Two people have been killed in a mass shooting outside an LGBT club in Oslo on early Saturday morning (June 25).
A gunman opened fire at 1AM on Saturday morning in Downtown Oslo, near the site of the London Pub, which resulted in two people being killed and more than ten people seriously injured.
The two men killed were in their 50s and 60s.
The London Pub describes itself on its website as "the largest gay and lesbian venue in Oslo," and the attack came during the midst of Oslo's ten-day-long pride festivities. Hours after the incident - a pride parade was set to take place near the site of the shooting.
Authorities arrested a 42-year-old male suspect not long after the attack. The attacker was found to bear two weapons on his body - a handgun and an automatic weapon.
The man, who was of Iranian descent and reportedly suffered from mental health conditions, was charged by the police with murder, attempted murder and terrorist acts.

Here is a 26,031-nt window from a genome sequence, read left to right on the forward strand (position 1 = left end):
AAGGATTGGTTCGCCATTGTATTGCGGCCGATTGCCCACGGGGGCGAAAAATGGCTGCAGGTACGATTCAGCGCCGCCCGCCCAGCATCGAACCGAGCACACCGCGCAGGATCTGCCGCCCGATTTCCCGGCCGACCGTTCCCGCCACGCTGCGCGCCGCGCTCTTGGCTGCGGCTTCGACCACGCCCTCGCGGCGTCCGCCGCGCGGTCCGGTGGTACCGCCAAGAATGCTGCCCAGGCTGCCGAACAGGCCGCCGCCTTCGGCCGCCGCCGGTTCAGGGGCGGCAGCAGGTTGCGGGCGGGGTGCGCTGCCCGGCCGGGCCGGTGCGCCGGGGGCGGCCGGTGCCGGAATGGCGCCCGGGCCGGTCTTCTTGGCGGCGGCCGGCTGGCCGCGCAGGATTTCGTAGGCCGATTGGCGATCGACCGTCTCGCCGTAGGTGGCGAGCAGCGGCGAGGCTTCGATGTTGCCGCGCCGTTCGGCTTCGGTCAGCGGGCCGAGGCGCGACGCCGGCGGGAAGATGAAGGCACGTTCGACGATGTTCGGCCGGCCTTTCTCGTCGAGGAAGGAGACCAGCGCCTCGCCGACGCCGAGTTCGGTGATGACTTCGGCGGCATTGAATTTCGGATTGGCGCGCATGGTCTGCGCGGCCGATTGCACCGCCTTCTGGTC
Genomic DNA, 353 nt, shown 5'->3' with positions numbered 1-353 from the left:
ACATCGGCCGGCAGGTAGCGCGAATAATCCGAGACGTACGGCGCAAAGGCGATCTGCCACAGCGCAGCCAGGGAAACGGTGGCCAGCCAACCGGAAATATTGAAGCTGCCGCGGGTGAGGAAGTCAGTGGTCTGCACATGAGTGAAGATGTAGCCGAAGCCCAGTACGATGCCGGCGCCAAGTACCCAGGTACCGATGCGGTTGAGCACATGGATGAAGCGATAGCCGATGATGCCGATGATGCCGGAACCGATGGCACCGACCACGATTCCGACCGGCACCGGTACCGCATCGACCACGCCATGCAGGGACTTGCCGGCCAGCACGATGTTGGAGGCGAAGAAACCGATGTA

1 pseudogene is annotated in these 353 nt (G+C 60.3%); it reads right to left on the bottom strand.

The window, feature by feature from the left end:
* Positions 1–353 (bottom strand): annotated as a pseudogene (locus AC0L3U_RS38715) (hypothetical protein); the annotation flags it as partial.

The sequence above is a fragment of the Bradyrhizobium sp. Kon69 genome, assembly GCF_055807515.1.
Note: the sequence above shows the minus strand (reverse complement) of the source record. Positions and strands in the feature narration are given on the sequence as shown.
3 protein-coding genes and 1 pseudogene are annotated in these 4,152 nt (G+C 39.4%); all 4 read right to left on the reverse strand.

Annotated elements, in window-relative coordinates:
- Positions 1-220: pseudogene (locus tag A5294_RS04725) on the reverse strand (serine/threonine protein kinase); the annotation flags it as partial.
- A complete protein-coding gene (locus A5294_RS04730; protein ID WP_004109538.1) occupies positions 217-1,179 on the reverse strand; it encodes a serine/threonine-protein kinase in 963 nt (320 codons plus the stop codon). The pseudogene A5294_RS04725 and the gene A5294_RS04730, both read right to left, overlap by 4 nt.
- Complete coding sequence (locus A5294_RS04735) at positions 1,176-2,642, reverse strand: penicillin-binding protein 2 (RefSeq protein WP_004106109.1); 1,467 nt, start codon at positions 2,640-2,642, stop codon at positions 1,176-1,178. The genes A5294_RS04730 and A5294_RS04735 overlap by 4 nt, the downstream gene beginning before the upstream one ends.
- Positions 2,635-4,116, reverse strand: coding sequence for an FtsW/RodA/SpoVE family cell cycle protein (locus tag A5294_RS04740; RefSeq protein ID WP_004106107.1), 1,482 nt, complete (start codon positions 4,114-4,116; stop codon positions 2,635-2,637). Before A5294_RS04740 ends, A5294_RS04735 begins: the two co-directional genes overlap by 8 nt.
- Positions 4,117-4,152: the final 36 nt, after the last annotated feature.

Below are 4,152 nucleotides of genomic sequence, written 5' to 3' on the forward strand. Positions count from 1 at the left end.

In a news conference, Norway's head of domestic intelligence and security service, Roger Berg, said that the attack is being treated as an act of “extreme Islamist terror."
The suspect was known for minor incidents in the past, including accusations of violence towards those close to him, Norweigan newspaper Aftenposten reports.
Washington Post reports that Norway’s King Harald said his family and himself were “horrified” by the attack and gave their condolences to the victims and families affected.
“We must stand together to defend our values: freedom, diversity and respect for each other,” he said.
Norweigan Prime Minister Jonas Gahr Støre said during an address at a memorial for the victims that while price festivities needed to be postponed, the fight “against discrimination, prejudices and hate” must not stop.
“During the day, the city was full of people who wanted to speak out, about sorrow and anger, but also about support and solidarity and the will to continue on fighting, for the right of every individual to live a free life, a safe life,” Støre said.
Mass shootings in Norway are rare due to highly restrictive gun laws. Semi-automatic weapons were banned entirely in 2011 after a gunman shot down and killed 77 people in an attack.
Aneesa Ahmed is Mixmag's Digital Intern, follow her on Twitter